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Faecal biomarkers in type 1 diabetes with and without diabetic nephropathy

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Gastrointestinal dysbiosis is common among persons with type 1 diabetes (T1D), but its potential impact on diabetic nephropathy (DN) remains obscure. We examined whether faecal biomarkers, previously associated with low-grade gastrointestinal inflammation, differ between healthy controls and T1D subjects with and without DN. Faecal samples were analyzed for levels of calprotectin, intestinal alkaline phosphatase (IAP), short-chain fatty acids (SCFA) and immunoglobulins in subjects with T1D (n = 159) and healthy controls (NDC; n = 50). The subjects with T1D were stratified based on albuminuria: normoalbuminuria (< 30 mg/g; n = 49), microalbuminuria (30-299 mg/g; n = 50) and macroalbuminuria (≥ 300 mg/g; n = 60). aecal calprotectin, IAP and immunoglobulin levels did not differ between the T1D albuminuria groups. However, when subjects were stratified based on faecal calprotectin cut-off level (50 µg/g), macroalbuminuric T1D subjects exceeded the threshold more frequently than NDC (p = 0.02). Concentrations of faecal propionate and butyrate were lower in T1D subjects compared with NDC (p = 0.04 and p = 0.03, respectively). Among T1D subjects, levels of branched SCFA (BCFA) correlated positively with current albuminuria level (isobutyrate, p = 0.03; isovalerate, p = 0.005). In our study cohort, fatty acid metabolism seemed to be altered among T1D subjects and those with albuminuria compared to NDC. This may reflect gastrointestinal imbalances associated with T1D and renal complications.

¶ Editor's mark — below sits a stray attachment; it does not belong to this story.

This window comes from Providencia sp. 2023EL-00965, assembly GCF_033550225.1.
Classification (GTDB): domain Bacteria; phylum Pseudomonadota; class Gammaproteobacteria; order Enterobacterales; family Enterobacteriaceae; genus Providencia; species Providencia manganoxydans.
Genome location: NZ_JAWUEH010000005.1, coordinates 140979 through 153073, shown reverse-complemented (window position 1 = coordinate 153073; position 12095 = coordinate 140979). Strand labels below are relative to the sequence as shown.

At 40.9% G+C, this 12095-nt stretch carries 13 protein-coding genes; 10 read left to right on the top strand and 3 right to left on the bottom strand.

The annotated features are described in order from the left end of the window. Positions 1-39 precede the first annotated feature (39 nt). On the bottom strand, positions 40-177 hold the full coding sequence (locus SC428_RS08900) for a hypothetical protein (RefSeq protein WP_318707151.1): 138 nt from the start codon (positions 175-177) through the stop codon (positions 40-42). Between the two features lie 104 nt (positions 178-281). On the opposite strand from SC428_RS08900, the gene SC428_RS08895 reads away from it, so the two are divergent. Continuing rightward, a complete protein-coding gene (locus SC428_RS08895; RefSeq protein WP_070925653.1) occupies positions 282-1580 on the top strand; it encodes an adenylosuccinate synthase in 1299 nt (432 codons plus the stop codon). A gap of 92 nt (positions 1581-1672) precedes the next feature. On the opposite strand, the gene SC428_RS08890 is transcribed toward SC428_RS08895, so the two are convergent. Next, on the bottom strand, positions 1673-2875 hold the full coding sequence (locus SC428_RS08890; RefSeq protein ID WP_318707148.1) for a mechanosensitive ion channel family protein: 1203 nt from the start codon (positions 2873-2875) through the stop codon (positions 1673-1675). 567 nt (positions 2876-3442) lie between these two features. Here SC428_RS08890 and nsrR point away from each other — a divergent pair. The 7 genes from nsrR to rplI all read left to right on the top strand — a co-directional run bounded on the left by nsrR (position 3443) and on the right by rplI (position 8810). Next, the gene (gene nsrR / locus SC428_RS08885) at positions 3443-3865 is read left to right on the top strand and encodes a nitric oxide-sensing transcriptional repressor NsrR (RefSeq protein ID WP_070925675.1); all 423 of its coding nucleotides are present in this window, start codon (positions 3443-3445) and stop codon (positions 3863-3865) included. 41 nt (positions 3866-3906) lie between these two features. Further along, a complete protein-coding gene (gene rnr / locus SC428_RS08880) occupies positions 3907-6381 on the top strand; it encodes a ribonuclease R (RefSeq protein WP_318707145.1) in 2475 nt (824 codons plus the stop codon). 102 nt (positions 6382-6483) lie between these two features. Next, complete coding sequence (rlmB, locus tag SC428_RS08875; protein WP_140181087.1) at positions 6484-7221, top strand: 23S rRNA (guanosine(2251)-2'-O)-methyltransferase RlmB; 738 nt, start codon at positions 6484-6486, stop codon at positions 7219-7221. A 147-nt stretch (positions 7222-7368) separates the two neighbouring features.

Original languageEnglish
Article number15208
JournalScientific Reports
Volume11
Issue number1
Pages (from-to)15208
ISSN2045-2322
DOIs
Publication statusPublished - 26 Jul 2021

Bibliographical note

© 2021. The Author(s).

ID: 67683005